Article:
ORIGINAL RESEARCH article

Front. Public Health, 06 December 2021
Sec. Life-Course Epidemiology and Social Inequalities in Health
https://doi.org/10.3389/fpubh.2021.743003

Differential Impact of COVID-19 Risk Factors on Ethnicities in the United States

  • 1Department of Mathematics, Clarkson University, Potsdam, NY, United States
  • 2Department of Biology, Clarkson University, Potsdam, NY, United States

The coronavirus disease (COVID-19) has revealed existing health inequalities in racial and ethnic minority groups in the US. This work investigates and quantifies the non-uniform effects of geographical location and other known risk factors on various ethnic groups during the COVID-19 pandemic at a national level. To quantify the geographical impact on various ethnic groups, we grouped all the states of the US. into four different regions (Northeast, Midwest, South, and West) and considered Non-Hispanic White (NHW), Non-Hispanic Black (NHB), Hispanic, Non-Hispanic Asian (NHA) as ethnic groups of our interest. Our analysis showed that infection and mortality among NHB and Hispanics are considerably higher than NHW. In particular, the COVID-19 infection rate in the Hispanic community was significantly higher than their population share, a phenomenon we observed across all regions in the US but is most prominent in the West. To gauge the differential impact of comorbidities on different ethnicities, we performed cross-sectional regression analyses of statewide data for COVID-19 infection and mortality for each ethnic group using advanced age, poverty, obesity, hypertension, cardiovascular disease, and diabetes as risk factors. After removing the risk factors causing multicollinearity, poverty emerged as one of the independent risk factors in explaining mortality rates in NHW, NHB, and Hispanic communities. Moreover, for NHW and NHB groups, we found that obesity encapsulated the effect of several other comorbidities such as advanced age, hypertension, and cardiovascular disease. At the same time, advanced age was the most robust predictor of mortality in the Hispanic group. Our study quantifies the unique impact of various risk factors on different ethnic groups, explaining the ethnicity-specific differences observed in the COVID-19 pandemic. The findings could provide insight into focused public health strategies and interventions.

1. Introduction

Numerous researchers have found various comorbidities and other risk factors affecting the spread and prognosis of coronavirus disease (COVID-19). Recent work by many researchers has also demonstrated that the COVID-19 pandemic has affected marginalized ethnicities more severely. We thus hypothesize that the risk factors for COVID-19 must have affected different ethnic groups in a distinctive manner. In this paper, we aim to quantify the differential effect of risk factors on different ethnicities.

1.1. COVID-19 and Ethnicity

The public health crisis created by the COVID-19 has uncovered the historical inequalities (14) between ethnic groups in certain countries, in particular in the UK and US, which are countries with ethnically diverse populations. These observations and consistent fatal outcomes in the minority ethnic groups (5, 6) have led to speculations about why patients from these groups are susceptible to infections, followed by severe complications. These trends could be due to different rates of COVID-19 infections, underlying health conditions, living conditions including housing density, having jobs as essential workers, access to health care, quality of care, and a mixture of multiple factors among these groups. The United States national data (7) from states and municipalities reports disproportionate COVID-19 infections, hospitalizations, and deaths among minority ethnic groups. Dobin and Dobin (8) showed that the infection rate is 4-fold for the Black and Hispanic population in selected counties in New York state. Moore et al. (9) observe a disproportionate number of COVID-19 cases among underrepresented racial/ethnic groups in the United States. Adhikari et al. (10) show that the racial and ethnic disparities in COVID-19 infections and deaths existed beyond those explained by income inequality.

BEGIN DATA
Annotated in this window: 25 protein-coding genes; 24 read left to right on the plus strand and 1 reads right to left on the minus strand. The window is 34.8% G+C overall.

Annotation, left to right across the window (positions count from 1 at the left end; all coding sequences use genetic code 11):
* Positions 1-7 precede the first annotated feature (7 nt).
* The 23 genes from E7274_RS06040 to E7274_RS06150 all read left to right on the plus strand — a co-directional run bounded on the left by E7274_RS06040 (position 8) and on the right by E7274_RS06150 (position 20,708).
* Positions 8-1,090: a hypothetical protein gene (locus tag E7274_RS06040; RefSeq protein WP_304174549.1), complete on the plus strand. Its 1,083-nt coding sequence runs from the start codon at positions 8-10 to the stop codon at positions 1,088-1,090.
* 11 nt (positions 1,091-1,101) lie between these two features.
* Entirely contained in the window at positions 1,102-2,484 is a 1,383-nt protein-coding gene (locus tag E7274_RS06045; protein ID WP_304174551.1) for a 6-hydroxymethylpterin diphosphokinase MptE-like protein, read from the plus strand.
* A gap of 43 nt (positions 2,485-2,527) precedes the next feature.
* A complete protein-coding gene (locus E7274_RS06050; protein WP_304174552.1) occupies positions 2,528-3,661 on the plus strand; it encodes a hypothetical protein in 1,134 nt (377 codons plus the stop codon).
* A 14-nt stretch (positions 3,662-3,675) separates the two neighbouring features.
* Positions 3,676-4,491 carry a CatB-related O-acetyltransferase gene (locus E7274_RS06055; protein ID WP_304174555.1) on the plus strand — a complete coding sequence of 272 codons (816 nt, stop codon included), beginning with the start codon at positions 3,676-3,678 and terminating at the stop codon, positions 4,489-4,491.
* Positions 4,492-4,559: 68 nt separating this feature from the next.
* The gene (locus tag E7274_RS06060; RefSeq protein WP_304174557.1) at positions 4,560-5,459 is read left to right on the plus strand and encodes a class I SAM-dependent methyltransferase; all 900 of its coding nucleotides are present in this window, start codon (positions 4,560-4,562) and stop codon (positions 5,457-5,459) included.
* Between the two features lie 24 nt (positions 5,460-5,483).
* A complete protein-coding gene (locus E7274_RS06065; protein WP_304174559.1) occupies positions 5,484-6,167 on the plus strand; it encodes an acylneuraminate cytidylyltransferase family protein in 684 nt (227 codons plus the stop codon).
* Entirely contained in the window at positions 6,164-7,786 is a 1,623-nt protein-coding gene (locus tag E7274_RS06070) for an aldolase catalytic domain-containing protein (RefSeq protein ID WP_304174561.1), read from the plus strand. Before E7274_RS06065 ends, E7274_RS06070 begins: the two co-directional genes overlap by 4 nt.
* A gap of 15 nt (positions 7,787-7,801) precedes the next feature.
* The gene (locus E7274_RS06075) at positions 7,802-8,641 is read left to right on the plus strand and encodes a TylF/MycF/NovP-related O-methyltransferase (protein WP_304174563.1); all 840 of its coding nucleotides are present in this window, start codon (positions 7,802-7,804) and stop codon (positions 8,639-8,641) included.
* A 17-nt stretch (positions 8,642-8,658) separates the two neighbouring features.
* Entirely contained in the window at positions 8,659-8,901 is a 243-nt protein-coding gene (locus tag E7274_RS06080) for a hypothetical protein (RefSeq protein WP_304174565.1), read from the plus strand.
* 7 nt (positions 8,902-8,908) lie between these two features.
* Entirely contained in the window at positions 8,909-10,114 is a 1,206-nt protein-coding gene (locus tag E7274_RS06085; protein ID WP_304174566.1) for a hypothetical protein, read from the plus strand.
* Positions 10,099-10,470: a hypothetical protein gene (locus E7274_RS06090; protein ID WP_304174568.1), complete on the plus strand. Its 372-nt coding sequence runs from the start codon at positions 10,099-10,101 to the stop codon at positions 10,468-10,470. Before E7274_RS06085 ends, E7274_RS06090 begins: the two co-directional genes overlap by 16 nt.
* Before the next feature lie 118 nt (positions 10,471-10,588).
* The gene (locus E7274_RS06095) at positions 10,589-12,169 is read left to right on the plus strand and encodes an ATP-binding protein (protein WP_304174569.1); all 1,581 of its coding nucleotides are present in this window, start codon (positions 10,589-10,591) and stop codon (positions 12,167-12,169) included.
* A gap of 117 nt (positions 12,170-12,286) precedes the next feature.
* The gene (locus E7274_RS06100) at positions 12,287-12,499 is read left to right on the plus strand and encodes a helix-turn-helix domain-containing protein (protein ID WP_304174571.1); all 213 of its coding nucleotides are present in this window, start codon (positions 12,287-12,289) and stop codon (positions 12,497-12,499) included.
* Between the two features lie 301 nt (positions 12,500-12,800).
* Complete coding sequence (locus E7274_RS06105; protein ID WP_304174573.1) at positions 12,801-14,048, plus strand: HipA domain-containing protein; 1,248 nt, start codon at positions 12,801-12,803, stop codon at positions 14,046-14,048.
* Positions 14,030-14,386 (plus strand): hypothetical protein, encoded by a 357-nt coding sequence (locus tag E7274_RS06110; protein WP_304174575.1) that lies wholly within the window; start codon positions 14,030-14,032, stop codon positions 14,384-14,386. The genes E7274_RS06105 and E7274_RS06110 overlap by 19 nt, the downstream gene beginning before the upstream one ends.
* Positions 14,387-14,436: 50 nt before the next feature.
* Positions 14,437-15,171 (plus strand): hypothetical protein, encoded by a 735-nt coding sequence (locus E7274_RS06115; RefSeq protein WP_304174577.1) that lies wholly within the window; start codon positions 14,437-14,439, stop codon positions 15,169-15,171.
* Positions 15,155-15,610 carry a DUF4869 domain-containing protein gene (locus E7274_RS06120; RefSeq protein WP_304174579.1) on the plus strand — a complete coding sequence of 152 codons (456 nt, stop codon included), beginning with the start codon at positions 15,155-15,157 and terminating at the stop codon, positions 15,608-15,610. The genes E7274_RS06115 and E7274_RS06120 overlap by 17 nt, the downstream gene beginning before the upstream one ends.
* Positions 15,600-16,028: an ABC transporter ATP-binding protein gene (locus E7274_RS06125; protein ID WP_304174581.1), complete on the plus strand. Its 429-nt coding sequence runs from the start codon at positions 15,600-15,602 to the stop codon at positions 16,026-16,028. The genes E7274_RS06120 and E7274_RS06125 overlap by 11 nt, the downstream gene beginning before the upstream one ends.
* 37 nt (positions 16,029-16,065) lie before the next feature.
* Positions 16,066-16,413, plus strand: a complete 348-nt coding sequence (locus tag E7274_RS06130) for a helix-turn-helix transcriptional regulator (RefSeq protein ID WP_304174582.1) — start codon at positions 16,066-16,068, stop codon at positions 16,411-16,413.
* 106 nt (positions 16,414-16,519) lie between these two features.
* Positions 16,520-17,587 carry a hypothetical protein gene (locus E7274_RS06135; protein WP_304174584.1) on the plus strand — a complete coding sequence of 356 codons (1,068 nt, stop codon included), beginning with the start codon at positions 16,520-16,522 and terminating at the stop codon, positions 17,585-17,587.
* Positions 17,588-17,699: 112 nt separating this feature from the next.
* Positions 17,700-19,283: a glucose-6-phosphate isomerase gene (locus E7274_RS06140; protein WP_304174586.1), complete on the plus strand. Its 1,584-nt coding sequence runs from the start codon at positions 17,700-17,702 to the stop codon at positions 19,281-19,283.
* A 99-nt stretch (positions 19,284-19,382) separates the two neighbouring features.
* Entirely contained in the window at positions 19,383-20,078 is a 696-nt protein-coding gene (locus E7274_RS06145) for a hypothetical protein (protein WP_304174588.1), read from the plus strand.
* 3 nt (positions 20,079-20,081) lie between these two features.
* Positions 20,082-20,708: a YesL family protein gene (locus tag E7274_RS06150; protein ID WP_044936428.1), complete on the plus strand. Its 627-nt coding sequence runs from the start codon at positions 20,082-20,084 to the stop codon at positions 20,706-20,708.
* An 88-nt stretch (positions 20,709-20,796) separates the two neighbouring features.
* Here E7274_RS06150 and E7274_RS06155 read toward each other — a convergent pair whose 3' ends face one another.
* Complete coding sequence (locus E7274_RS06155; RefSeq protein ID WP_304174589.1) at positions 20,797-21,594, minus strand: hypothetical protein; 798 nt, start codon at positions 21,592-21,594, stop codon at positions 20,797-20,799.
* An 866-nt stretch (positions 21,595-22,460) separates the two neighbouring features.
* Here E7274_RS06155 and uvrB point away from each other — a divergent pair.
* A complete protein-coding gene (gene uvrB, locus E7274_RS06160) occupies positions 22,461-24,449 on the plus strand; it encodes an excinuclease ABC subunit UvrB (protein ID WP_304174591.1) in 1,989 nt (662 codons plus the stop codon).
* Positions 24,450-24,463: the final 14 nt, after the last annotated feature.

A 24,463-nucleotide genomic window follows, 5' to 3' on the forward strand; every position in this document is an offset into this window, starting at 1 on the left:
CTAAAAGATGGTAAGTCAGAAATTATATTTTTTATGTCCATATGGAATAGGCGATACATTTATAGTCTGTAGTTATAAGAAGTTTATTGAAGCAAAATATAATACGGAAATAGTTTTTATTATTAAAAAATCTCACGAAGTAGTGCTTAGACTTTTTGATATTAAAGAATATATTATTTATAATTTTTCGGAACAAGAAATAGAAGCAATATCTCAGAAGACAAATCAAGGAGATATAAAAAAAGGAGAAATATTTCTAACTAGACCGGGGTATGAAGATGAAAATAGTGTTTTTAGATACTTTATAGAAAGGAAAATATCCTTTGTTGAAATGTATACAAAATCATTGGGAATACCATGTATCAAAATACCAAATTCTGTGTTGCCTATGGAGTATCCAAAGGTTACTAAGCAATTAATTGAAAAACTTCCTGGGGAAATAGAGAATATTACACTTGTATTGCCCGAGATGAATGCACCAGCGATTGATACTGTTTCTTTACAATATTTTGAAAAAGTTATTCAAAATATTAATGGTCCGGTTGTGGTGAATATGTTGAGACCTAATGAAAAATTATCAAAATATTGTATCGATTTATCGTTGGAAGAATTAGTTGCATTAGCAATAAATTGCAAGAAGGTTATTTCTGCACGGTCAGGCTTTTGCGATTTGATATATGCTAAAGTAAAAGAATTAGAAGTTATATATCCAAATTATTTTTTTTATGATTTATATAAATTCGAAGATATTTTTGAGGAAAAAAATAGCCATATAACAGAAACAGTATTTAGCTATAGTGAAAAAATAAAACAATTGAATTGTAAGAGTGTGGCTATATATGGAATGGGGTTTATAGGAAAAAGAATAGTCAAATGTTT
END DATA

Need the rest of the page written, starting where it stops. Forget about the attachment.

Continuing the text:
1.2. Effects of Geographical Location on COVID-19

The impact of COVID-19 varies widely across countries and even within a country or a region. For example, Sun et al. (11) showed a negative correlation between the number provincial COVID-19 cases and latitude, as well as altitude. Breen and Ermisch (12) use spatial autoregressive regression to show that the relation of COVID-19 mortality to social composition of geographical areas in England is distinct than that of non-COVID mortality. A number of factors including societal awareness and culture, public health measures, healthcare infrastructure, and more recently vaccination coverage are known underlie the variation for COVID-19 infection rates and adverse health outcome (13).

Although multiple studies have confirmed that black and Hispanic populations in the US are more vulnerable to COVID-19, to our knowledge, no data is available if they are equally susceptible across geographical locations. Stephens-Davidowitz (14) uses the search data from Google to show that there exists a wide variation in racism in the US within the 50 states. Thus, we surmise that the impact of the COVID-19 on various ethnicities may not be uniform in all regions of the US. Hence, we are interested in understanding if a geographical location plays a part in the variation of COVID-19 impact on minorities.

1.3. Comorbidities for COVID-19